A raft of measures from government and courts intended to help private tenants during the Coronavirus lockdown may be storing up a wave of litigation, warn experts.
Property law firm Hägen Wolf says temporary restrictions on the termination of both residential tenancies will expire at the end of next month and could lead to a surge of litigation based on rent arrears.
Measures that have already been introduced extending the notice period for notices to quit and notices under both sections 21 and 8 of the Housing Act 1988 to three months, which apply to all notices served before September 30 this year.
Any possession proceedings issued relating to rental properties - including requests for enforcement of an existing possession order - have been automatically ‘stayed’ until June 25 at the earliest, subject to minor exceptions related to trespassers and interim possession orders.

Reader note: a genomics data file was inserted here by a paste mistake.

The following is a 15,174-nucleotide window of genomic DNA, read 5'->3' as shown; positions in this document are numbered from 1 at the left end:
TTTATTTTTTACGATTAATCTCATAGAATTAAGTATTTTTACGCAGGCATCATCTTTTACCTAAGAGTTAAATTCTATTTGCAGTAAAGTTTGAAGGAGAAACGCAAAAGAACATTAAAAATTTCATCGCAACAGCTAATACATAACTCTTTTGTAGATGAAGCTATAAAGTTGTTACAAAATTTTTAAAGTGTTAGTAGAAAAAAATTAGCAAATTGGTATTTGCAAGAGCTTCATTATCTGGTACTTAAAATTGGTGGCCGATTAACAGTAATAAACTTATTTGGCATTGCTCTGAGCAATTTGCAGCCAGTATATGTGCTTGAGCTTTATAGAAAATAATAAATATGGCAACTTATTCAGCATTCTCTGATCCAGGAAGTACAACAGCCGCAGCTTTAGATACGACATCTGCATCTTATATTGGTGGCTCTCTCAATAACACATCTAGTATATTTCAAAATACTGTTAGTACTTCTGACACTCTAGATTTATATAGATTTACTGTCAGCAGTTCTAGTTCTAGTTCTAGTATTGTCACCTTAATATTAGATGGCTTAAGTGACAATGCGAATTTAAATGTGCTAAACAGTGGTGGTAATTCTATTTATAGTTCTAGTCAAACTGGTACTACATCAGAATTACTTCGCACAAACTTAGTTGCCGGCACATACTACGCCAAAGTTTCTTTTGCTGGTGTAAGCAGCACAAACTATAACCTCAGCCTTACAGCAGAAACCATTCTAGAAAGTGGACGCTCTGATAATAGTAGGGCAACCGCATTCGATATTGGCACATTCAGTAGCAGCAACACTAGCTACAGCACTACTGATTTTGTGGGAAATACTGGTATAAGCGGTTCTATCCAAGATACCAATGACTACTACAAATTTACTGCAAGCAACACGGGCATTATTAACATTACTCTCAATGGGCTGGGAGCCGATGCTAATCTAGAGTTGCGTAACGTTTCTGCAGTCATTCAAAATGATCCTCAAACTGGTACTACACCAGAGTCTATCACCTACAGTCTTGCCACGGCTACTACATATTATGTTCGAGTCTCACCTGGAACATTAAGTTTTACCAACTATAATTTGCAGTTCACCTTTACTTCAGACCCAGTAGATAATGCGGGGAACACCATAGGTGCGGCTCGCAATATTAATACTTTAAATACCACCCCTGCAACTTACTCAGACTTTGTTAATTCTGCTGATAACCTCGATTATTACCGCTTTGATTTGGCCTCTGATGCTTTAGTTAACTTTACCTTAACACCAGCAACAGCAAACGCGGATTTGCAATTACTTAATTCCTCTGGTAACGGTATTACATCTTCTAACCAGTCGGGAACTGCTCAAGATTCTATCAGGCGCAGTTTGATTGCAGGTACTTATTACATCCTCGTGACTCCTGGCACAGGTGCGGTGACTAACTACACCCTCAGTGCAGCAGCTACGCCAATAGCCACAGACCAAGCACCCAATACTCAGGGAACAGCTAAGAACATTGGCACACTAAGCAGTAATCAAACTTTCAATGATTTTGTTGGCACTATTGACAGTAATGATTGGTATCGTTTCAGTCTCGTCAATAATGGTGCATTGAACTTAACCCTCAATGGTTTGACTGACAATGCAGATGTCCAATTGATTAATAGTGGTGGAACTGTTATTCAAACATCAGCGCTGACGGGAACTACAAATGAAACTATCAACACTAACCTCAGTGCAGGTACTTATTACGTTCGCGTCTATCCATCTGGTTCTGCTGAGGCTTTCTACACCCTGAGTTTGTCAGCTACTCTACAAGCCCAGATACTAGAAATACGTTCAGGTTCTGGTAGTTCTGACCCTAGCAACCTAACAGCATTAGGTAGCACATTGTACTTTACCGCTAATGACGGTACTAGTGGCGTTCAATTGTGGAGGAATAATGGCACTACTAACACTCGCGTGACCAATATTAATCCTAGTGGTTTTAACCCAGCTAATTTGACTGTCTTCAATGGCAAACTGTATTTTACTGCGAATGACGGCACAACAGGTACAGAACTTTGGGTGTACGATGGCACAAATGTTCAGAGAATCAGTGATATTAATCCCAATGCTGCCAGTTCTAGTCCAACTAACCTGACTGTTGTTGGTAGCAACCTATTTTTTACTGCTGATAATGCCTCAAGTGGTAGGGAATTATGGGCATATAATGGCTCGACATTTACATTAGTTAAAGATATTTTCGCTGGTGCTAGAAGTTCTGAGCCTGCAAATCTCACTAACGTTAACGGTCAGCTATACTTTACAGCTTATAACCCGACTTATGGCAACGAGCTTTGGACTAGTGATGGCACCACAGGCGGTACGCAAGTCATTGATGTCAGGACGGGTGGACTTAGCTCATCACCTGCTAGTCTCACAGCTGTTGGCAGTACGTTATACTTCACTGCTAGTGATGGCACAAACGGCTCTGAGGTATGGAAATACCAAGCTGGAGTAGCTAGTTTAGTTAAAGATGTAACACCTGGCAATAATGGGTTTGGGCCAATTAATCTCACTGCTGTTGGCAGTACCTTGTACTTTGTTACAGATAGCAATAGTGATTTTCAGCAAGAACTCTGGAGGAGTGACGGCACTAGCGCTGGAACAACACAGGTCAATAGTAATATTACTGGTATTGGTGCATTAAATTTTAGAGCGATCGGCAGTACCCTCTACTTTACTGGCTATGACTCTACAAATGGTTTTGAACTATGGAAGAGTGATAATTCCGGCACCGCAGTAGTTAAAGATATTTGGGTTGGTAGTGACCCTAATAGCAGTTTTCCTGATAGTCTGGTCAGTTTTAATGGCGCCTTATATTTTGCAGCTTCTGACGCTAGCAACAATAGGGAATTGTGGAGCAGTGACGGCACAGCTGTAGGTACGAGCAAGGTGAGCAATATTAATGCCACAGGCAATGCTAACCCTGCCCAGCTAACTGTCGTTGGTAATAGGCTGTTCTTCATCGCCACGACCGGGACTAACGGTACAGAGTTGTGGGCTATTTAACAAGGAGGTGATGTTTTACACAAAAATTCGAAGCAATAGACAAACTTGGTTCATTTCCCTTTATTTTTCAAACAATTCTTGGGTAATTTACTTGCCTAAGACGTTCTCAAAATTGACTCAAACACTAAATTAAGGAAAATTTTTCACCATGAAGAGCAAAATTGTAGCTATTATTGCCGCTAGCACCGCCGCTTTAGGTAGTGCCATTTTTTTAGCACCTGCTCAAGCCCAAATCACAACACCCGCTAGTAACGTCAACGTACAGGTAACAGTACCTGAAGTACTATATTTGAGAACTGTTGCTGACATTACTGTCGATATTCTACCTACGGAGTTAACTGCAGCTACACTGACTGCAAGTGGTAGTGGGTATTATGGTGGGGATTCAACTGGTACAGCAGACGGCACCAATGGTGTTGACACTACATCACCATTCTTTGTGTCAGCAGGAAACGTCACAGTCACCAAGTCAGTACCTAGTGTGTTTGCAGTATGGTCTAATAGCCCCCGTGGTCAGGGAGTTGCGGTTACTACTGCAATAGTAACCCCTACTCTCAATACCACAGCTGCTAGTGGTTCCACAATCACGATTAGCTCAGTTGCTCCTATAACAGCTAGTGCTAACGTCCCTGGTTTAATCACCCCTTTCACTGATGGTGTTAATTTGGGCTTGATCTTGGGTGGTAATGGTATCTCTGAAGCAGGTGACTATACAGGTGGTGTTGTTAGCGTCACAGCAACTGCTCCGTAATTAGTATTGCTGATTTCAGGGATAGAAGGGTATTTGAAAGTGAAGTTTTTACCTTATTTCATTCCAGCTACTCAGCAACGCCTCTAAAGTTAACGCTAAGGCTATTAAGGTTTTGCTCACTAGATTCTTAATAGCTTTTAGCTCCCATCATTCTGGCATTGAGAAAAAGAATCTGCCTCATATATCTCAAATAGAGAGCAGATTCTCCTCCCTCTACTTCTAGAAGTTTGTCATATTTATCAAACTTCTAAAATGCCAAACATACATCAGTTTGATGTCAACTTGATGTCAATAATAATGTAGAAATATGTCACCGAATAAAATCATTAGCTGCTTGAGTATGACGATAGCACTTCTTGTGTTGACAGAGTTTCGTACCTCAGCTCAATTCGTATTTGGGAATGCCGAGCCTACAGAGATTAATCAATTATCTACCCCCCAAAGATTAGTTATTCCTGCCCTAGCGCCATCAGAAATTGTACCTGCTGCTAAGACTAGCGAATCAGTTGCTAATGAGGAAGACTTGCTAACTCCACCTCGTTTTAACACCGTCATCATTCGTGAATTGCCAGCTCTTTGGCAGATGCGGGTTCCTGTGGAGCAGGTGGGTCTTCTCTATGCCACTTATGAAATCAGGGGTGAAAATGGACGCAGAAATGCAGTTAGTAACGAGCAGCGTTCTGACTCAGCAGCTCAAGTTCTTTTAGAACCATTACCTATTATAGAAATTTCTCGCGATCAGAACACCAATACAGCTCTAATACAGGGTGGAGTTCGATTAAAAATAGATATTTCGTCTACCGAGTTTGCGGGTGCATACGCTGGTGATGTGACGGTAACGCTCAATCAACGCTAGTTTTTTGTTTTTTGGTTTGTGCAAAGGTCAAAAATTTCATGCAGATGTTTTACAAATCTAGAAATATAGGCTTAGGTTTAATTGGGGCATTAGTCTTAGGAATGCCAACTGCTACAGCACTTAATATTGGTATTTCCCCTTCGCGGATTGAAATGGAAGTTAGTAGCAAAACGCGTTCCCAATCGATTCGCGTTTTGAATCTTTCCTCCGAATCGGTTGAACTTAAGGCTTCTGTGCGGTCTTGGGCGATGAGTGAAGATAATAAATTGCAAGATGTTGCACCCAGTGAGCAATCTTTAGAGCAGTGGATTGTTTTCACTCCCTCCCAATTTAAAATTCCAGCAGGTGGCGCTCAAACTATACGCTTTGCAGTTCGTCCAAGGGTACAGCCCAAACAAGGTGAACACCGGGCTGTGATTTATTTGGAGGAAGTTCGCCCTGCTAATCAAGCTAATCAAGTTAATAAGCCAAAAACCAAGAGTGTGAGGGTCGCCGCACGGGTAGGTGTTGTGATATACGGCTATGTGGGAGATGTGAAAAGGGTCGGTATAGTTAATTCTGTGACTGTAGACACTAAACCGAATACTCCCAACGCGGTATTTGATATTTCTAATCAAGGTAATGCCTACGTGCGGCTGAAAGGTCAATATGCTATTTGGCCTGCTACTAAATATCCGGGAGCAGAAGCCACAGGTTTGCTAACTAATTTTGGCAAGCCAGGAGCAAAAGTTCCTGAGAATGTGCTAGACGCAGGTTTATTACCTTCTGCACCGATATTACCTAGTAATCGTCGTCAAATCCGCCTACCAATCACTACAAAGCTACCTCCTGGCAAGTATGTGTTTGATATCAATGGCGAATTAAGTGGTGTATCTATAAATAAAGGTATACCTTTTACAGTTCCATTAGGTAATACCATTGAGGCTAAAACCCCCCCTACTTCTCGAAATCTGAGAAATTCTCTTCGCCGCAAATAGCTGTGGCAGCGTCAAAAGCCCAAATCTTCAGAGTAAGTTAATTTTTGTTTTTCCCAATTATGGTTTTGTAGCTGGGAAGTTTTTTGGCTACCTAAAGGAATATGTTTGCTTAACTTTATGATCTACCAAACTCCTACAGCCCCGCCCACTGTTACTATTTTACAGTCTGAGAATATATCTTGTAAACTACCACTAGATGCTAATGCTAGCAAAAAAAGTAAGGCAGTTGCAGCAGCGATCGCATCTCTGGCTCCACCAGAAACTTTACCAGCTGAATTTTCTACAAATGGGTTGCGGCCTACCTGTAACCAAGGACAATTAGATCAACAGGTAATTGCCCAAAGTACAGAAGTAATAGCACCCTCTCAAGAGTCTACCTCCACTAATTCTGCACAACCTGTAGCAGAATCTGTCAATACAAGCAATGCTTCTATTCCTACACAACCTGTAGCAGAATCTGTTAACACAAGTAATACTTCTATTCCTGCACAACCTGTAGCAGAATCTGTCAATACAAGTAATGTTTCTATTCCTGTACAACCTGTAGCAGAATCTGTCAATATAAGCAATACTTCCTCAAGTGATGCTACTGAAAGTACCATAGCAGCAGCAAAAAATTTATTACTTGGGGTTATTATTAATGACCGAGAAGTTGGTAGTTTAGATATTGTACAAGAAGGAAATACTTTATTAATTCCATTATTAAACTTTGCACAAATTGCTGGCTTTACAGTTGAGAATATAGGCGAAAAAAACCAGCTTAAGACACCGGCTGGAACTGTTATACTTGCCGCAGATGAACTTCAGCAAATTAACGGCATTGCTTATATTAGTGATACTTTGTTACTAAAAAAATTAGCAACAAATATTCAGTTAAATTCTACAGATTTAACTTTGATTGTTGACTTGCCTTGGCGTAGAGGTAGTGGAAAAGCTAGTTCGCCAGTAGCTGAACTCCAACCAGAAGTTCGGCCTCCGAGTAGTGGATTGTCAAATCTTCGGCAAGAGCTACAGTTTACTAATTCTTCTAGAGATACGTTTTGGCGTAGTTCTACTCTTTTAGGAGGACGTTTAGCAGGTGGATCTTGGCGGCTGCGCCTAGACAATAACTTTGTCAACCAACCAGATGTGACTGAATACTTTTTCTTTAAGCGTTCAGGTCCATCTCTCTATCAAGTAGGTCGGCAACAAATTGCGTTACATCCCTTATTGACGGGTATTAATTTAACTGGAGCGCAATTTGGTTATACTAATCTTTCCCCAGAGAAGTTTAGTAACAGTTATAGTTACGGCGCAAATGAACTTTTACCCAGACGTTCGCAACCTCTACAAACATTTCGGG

However, of course none of these measures mean tenants should not ultimately pay their rent - which may trigger disputes later this year.
“The government has made it clear that tenants are still liable for their rent and should pay this as usual. The pause on litigation does nothing to resolve issues, and we already see a spike in enquiries about possible legal action following lockdown" says a statement from the firm.
“For residential tenancies, the changes only slow down evictions and do not prevent them. We suspect that many residential landlords are waiting to see what further changes the government makes before issuing notices and possession claims on tenants who have fallen on hard times.”